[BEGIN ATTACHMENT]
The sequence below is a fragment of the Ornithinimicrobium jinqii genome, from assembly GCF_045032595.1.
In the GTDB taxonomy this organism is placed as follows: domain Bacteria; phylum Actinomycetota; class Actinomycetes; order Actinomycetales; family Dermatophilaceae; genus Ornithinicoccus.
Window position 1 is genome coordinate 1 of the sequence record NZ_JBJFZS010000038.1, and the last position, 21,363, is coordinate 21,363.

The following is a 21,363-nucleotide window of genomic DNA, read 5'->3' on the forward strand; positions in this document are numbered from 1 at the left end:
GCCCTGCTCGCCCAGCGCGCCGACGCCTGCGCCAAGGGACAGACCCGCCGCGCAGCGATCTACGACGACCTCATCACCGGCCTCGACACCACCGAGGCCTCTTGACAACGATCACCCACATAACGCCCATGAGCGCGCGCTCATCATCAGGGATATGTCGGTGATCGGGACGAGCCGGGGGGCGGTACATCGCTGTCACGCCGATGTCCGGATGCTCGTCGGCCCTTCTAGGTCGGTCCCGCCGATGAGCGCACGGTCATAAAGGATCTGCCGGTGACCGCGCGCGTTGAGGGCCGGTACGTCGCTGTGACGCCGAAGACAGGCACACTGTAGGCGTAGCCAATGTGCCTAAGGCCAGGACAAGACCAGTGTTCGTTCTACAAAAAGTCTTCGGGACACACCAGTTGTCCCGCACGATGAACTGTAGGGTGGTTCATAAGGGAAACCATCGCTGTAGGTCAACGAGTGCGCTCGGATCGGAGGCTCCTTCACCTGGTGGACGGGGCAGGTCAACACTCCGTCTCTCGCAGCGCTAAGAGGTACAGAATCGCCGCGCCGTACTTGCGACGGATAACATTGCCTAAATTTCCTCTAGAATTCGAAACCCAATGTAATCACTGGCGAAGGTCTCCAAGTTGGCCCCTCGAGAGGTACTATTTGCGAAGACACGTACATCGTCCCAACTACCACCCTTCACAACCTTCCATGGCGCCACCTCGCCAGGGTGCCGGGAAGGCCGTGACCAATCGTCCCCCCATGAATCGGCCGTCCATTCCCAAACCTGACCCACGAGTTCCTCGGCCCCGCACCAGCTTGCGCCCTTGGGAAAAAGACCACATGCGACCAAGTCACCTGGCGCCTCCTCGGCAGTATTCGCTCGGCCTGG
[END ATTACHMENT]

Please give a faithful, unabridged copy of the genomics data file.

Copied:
The sequence below is a fragment of the Ornithinimicrobium jinqii genome, from assembly GCF_045032595.1.
In the GTDB taxonomy this organism is placed as follows: domain Bacteria; phylum Actinomycetota; class Actinomycetes; order Actinomycetales; family Dermatophilaceae; genus Ornithinicoccus.
Window position 1 is genome coordinate 1 of the sequence record NZ_JBJFZS010000038.1, and the last position, 21,363, is coordinate 21,363.

The following is a 21,363-nucleotide window of genomic DNA, read 5'->3' on the forward strand; positions in this document are numbered from 1 at the left end:
GCCCTGCTCGCCCAGCGCGCCGACGCCTGCGCCAAGGGACAGACCCGCCGCGCAGCGATCTACGACGACCTCATCACCGGCCTCGACACCACCGAGGCCTCTTGACAACGATCACCCACATAACGCCCATGAGCGCGCGCTCATCATCAGGGATATGTCGGTGATCGGGACGAGCCGGGGGGCGGTACATCGCTGTCACGCCGATGTCCGGATGCTCGTCGGCCCTTCTAGGTCGGTCCCGCCGATGAGCGCACGGTCATAAAGGATCTGCCGGTGACCGCGCGCGTTGAGGGCCGGTACGTCGCTGTGACGCCGAAGACAGGCACACTGTAGGCGTAGCCAATGTGCCTAAGGCCAGGACAAGACCAGTGTTCGTTCTACAAAAAGTCTTCGGGACACACCAGTTGTCCCGCACGATGAACTGTAGGGTGGTTCATAAGGGAAACCATCGCTGTAGGTCAACGAGTGCGCTCGGATCGGAGGCTCCTTCACCTGGTGGACGGGGCAGGTCAACACTCCGTCTCTCGCAGCGCTAAGAGGTACAGAATCGCCGCGCCGTACTTGCGACGGATAACATTGCCTAAATTTCCTCTAGAATTCGAAACCCAATGTAATCACTGGCGAAGGTCTCCAAGTTGGCCCCTCGAGAGGTACTATTTGCGAAGACACGTACATCGTCCCAACTACCACCCTTCACAACCTTCCATGGCGCCACCTCGCCAGGGTGCCGGGAAGGCCGTGACCAATCGTCCCCCCATGAATCGGCCGTCCATTCCCAAACCTGACCCACGAGTTCCTCGGCCCCGCACCAGCTTGCGCCCTTGGGAAAAAGACCACATGCGACCAAGTCACCTGGCGCCTCCTCGGCAGTATTCGCTCGGCCTGG